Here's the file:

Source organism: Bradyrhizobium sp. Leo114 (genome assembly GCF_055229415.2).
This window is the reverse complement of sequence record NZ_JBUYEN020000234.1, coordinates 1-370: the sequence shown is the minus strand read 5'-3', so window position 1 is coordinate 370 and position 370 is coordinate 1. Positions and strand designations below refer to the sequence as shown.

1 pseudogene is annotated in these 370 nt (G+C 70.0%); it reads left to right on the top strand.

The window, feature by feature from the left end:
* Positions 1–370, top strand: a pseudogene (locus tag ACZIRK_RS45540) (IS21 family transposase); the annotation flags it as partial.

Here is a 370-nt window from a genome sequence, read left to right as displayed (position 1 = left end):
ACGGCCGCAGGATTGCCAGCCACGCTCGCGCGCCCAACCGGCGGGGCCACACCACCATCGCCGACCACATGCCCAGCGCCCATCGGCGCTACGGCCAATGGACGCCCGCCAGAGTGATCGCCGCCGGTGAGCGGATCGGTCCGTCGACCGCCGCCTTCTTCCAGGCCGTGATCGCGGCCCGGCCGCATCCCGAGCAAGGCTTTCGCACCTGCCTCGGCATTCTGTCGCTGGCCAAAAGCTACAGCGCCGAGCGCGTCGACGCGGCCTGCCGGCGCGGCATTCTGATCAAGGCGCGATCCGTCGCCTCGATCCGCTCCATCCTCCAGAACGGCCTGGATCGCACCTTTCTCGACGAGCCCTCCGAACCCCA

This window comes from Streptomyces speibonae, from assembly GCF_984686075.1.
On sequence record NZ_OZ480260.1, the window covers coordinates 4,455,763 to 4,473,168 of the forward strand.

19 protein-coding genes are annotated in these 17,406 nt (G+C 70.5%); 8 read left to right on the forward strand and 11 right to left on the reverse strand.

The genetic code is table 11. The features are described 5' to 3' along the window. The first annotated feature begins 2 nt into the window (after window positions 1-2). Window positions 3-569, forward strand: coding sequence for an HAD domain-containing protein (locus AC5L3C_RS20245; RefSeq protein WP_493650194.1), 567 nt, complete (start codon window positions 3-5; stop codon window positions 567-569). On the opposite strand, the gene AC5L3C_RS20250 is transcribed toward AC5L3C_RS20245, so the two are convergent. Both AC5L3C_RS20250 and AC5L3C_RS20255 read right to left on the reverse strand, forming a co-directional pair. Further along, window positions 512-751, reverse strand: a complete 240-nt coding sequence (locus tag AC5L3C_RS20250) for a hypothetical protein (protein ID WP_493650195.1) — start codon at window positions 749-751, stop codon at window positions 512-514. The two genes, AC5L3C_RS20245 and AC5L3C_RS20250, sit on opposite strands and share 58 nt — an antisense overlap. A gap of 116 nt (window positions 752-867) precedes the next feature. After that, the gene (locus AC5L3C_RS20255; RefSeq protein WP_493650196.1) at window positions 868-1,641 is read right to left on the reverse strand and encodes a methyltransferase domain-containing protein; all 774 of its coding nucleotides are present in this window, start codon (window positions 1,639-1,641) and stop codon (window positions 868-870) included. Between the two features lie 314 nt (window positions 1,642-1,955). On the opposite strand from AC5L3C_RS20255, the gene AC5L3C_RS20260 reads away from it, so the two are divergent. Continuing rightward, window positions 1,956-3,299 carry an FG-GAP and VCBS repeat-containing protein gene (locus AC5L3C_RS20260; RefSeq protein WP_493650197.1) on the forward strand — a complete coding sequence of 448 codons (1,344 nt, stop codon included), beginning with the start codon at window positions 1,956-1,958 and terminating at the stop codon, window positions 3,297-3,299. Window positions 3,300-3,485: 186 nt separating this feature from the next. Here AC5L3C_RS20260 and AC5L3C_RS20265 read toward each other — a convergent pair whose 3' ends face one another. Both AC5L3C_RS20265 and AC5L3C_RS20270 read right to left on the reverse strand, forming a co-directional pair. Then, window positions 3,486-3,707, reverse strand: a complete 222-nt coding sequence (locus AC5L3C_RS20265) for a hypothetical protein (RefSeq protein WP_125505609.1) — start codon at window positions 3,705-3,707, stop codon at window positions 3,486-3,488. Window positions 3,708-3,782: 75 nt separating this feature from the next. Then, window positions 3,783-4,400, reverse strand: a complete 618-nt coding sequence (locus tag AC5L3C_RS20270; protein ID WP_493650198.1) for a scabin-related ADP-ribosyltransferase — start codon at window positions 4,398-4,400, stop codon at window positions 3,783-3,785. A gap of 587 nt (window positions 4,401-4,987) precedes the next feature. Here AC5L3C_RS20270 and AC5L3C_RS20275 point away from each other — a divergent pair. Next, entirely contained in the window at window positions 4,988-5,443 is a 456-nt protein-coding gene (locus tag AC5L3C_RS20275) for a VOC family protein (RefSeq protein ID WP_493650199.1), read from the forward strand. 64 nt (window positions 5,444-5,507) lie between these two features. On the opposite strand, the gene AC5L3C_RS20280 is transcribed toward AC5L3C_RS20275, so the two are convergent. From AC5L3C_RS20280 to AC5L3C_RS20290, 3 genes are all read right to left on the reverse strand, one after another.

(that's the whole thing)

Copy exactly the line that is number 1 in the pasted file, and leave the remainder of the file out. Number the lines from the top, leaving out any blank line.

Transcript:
Source organism: Bradyrhizobium sp. Leo114 (genome assembly GCF_055229415.2).